"I disagree with that, as far as a power struggle," Gase said Monday, per NJ Advance Media's Darryl Slater. "Because whoever is getting hired [as the new GM] is going to have the same role—control of the roster. I will coach the football team. That's what I'm going to do. Nothing is changing in that structure."
The Jets announced on May 15 they had dismissed Maccagnan, with Gase taking over as the acting GM until a permanent replacement is found.
Gase added he was "surprised" when told of Maccagnan's exit by acting owner Christopher Johnson.
Almost immediately after the team parted ways with Maccagnan, the narrative became that Gase, who only took over as head coach in January, had essentially outwitted and outlasted Maccagnan behind the scenes.
According to the New York Daily News' Manish Mehta, Johnson "had reservations about retaining Mike Maccagnan after the season." Maccagnan reportedly didn't win Gase over, either, by disregarding or not listening altogether to his opinion on personnel matters.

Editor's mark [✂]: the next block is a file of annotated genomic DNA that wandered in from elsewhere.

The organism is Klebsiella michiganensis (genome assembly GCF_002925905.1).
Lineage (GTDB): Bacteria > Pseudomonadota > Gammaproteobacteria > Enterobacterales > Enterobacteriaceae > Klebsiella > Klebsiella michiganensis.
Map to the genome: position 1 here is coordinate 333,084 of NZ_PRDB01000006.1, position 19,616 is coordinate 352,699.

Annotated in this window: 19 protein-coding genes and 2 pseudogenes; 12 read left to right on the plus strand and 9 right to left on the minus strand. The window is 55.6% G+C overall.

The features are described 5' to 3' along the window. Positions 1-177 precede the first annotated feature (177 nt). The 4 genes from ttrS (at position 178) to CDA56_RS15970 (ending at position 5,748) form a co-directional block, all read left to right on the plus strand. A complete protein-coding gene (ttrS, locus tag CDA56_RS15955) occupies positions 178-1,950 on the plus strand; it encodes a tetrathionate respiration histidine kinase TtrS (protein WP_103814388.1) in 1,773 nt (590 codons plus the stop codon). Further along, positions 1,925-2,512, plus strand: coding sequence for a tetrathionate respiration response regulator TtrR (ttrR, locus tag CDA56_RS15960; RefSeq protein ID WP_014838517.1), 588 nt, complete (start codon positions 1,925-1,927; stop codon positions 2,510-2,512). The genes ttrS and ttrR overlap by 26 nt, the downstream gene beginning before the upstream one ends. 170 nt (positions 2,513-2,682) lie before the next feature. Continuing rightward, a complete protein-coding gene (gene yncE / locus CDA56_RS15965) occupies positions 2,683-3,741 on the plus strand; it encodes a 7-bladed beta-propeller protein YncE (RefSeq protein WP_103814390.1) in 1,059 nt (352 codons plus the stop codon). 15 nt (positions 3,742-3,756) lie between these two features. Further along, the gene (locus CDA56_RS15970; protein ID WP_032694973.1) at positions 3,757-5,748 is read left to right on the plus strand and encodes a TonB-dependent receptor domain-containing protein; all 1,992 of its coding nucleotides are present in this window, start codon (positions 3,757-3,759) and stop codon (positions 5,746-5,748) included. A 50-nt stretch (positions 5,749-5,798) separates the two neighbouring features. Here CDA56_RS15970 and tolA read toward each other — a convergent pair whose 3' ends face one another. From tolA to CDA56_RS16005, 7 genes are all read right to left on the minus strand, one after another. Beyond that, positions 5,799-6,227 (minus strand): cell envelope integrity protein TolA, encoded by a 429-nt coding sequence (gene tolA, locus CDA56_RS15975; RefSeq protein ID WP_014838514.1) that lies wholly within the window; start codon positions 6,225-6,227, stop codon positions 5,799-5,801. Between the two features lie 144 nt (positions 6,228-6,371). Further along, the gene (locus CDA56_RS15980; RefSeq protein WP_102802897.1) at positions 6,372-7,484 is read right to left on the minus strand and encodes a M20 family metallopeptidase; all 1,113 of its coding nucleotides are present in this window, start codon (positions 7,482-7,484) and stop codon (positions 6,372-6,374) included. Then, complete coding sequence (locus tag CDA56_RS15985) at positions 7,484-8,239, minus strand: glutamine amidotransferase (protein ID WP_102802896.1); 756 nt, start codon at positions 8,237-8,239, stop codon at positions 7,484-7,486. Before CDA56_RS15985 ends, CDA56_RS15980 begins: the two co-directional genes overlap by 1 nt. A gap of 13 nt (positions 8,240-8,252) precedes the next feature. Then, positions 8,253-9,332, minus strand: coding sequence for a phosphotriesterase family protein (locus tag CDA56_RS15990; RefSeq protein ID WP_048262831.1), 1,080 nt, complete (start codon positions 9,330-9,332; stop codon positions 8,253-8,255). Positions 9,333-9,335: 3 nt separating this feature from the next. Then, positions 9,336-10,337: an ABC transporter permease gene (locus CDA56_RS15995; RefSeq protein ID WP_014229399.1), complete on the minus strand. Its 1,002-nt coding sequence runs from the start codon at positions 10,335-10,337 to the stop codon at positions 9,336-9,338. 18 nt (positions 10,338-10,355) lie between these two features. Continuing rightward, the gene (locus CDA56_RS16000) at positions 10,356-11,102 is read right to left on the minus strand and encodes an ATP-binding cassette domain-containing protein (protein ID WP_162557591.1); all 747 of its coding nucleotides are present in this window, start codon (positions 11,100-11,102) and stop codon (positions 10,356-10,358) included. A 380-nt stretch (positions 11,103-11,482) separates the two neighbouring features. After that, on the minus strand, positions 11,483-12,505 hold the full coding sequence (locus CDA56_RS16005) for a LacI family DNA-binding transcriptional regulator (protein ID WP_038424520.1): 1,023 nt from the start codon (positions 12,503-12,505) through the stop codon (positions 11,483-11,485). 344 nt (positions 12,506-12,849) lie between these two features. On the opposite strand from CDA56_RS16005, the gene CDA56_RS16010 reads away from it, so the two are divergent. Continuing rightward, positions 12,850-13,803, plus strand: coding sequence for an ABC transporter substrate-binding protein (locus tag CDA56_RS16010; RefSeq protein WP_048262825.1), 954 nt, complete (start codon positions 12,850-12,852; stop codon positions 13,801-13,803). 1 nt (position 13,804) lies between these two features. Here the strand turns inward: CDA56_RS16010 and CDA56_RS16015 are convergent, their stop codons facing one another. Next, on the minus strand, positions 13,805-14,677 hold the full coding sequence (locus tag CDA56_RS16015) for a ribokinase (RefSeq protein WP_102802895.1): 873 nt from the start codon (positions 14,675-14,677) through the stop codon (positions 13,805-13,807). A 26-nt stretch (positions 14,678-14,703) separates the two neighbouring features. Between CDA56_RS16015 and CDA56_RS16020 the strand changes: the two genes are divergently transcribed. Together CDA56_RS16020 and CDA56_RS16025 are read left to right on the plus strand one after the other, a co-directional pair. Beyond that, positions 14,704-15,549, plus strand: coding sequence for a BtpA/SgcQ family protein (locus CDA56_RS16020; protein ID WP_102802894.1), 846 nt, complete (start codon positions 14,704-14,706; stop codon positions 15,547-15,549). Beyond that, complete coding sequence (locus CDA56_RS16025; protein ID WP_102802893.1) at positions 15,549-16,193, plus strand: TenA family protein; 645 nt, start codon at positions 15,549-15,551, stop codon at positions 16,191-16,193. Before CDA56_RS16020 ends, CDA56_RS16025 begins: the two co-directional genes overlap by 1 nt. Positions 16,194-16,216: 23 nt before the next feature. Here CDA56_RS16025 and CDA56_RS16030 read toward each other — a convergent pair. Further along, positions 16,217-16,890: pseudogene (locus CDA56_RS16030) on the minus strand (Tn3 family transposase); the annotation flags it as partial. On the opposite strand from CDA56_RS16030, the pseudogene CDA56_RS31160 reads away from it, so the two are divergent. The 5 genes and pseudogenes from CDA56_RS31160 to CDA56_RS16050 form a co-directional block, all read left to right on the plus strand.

"Gase's annoyance and irritation over certain issues were warranted. He felt his voice carried little weight on certain important matters," Mehta wrote. "So, he did what he felt he had to do. He strategically ingratiated himself with Johnson, who was looking for a strong communicator on the football side of the organization."
On its own, firing Maccagnan was justifiable, but many questioned why the Jets would get rid of their GM after all of the biggest offseason decisions had already been made. Bleacher Report's Mike Freeman described the franchise as "clueless" and said the team showed "an extraordinary level of incompetence" by letting Maccagnan lead the coaching search and then reshape the roster before showing him the door.
The circumstances of Maccagnan's departure might make any GM candidates think twice about taking the gig.